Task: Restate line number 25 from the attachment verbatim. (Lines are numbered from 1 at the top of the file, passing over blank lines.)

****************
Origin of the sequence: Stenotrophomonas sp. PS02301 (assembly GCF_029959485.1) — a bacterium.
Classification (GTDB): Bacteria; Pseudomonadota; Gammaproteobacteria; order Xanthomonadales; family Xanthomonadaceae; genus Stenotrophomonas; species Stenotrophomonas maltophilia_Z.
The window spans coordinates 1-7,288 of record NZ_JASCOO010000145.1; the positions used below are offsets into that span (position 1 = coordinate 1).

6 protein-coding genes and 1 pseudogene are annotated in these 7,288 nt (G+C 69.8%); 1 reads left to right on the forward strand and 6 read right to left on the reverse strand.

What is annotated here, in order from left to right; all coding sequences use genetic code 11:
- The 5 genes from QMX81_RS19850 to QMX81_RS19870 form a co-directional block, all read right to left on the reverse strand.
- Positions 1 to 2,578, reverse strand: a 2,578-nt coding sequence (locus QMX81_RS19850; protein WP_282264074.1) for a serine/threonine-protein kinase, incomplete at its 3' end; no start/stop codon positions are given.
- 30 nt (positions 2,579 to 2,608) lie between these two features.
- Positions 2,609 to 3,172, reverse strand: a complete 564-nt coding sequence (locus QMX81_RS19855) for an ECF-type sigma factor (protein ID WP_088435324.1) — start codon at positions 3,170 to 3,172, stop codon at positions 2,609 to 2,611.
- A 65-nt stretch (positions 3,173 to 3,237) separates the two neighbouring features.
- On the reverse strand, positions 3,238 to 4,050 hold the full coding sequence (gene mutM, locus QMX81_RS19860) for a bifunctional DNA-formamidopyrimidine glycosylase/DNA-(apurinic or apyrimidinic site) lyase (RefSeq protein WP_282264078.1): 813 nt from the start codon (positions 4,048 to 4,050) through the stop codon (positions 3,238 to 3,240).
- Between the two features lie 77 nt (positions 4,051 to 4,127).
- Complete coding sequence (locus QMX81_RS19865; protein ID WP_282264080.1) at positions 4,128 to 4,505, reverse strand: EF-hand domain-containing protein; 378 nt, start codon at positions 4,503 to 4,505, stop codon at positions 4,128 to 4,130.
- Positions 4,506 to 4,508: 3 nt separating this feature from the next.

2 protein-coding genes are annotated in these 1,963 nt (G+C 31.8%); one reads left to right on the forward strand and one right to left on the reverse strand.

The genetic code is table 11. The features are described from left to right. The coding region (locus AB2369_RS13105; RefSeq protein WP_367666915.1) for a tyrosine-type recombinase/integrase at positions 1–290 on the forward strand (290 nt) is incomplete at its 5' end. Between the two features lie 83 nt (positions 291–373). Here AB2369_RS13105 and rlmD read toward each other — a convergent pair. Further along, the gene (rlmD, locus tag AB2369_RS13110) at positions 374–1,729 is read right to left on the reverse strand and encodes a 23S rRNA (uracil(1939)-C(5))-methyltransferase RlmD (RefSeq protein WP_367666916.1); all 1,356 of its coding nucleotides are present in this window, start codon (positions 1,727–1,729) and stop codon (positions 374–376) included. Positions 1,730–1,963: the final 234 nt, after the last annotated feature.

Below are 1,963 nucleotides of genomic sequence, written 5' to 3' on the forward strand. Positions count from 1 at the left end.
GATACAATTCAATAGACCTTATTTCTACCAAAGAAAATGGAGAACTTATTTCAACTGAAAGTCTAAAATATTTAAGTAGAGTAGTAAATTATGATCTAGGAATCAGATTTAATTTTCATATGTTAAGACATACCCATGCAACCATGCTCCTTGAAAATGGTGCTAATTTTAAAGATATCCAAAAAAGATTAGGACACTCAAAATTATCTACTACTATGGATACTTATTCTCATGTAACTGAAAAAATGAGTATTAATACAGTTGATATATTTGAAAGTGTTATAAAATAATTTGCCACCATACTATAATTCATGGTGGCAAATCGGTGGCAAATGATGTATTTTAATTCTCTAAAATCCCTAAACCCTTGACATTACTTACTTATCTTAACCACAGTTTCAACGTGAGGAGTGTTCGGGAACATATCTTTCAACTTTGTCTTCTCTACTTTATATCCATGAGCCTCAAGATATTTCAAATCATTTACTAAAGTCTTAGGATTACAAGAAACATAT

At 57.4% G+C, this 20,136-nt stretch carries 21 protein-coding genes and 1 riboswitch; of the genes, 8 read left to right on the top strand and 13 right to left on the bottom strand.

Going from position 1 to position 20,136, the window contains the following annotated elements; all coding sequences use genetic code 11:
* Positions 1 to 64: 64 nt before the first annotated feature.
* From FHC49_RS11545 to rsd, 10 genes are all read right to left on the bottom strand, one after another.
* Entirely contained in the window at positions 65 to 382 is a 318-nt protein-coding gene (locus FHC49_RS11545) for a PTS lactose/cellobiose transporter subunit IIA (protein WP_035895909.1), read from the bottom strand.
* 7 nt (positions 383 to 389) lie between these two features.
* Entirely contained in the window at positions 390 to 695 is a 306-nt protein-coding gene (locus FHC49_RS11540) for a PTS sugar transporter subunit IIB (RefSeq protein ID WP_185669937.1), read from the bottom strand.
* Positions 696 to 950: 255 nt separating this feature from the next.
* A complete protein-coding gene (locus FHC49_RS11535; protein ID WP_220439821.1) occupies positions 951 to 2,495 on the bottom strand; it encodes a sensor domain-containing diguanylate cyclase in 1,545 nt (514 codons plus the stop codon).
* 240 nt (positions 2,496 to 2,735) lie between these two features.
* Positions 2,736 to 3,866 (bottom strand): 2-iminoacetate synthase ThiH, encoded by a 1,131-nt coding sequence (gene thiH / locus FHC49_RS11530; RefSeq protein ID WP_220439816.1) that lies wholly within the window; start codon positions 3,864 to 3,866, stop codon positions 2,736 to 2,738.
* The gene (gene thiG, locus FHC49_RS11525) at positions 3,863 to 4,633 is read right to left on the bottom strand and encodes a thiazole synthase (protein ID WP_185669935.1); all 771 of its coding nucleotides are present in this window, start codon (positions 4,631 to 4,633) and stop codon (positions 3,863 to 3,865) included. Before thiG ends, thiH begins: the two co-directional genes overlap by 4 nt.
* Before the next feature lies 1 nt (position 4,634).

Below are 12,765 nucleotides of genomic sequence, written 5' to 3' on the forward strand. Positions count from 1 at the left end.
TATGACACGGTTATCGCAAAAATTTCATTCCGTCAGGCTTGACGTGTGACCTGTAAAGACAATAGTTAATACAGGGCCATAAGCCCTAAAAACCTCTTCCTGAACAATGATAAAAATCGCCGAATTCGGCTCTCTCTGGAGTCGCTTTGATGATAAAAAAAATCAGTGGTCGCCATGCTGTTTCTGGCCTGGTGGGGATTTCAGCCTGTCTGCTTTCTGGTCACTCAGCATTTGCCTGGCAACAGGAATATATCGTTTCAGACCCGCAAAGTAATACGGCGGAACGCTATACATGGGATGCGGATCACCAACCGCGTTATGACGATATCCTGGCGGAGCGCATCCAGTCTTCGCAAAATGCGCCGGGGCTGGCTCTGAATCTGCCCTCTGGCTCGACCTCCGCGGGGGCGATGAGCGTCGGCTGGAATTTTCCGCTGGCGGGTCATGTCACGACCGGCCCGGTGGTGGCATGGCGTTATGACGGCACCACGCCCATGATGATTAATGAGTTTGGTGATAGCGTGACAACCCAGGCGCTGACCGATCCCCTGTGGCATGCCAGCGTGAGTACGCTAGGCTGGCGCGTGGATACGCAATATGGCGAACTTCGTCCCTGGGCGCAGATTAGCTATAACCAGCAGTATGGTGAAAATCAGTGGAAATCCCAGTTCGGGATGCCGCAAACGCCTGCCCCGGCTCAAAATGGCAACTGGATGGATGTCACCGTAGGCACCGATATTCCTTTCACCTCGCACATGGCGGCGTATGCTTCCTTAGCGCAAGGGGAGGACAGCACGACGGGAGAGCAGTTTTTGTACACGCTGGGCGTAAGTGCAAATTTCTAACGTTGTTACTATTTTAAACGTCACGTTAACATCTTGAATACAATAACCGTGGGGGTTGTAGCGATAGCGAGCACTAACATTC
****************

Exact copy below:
* Entirely contained in the window at positions 390 to 695 is a 306-nt protein-coding gene (locus FHC49_RS11540) for a PTS sugar transporter subunit IIB (RefSeq protein ID WP_185669937.1), read from the bottom strand.